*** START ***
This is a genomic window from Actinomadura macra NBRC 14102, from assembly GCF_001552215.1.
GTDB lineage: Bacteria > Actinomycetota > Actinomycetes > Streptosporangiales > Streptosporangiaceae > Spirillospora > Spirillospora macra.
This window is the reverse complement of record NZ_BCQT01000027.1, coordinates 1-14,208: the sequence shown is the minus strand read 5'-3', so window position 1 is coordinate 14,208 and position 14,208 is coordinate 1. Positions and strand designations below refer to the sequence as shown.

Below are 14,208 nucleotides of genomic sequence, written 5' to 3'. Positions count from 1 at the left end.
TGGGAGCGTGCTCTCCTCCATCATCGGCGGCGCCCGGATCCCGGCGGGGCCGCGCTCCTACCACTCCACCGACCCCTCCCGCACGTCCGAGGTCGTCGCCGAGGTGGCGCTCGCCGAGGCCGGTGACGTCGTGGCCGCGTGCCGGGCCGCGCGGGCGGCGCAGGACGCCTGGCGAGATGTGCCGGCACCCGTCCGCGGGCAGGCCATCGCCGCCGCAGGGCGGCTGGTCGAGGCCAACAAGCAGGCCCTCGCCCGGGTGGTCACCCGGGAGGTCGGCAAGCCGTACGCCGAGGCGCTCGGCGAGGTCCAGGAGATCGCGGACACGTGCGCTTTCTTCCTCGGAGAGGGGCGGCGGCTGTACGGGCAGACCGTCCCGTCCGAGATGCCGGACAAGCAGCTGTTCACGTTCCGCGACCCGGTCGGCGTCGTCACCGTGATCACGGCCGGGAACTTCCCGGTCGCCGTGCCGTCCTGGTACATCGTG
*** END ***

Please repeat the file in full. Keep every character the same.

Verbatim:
This is a genomic window from Actinomadura macra NBRC 14102, from assembly GCF_001552215.1.
GTDB lineage: Bacteria > Actinomycetota > Actinomycetes > Streptosporangiales > Streptosporangiaceae > Spirillospora > Spirillospora macra.
This window is the reverse complement of record NZ_BCQT01000027.1, coordinates 1-14,208: the sequence shown is the minus strand read 5'-3', so window position 1 is coordinate 14,208 and position 14,208 is coordinate 1. Positions and strand designations below refer to the sequence as shown.

Below are 14,208 nucleotides of genomic sequence, written 5' to 3'. Positions count from 1 at the left end.
TGGGAGCGTGCTCTCCTCCATCATCGGCGGCGCCCGGATCCCGGCGGGGCCGCGCTCCTACCACTCCACCGACCCCTCCCGCACGTCCGAGGTCGTCGCCGAGGTGGCGCTCGCCGAGGCCGGTGACGTCGTGGCCGCGTGCCGGGCCGCGCGGGCGGCGCAGGACGCCTGGCGAGATGTGCCGGCACCCGTCCGCGGGCAGGCCATCGCCGCCGCAGGGCGGCTGGTCGAGGCCAACAAGCAGGCCCTCGCCCGGGTGGTCACCCGGGAGGTCGGCAAGCCGTACGCCGAGGCGCTCGGCGAGGTCCAGGAGATCGCGGACACGTGCGCTTTCTTCCTCGGAGAGGGGCGGCGGCTGTACGGGCAGACCGTCCCGTCCGAGATGCCGGACAAGCAGCTGTTCACGTTCCGCGACCCGGTCGGCGTCGTCACCGTGATCACGGCCGGGAACTTCCCGGTCGCCGTGCCGTCCTGGTACATCGTG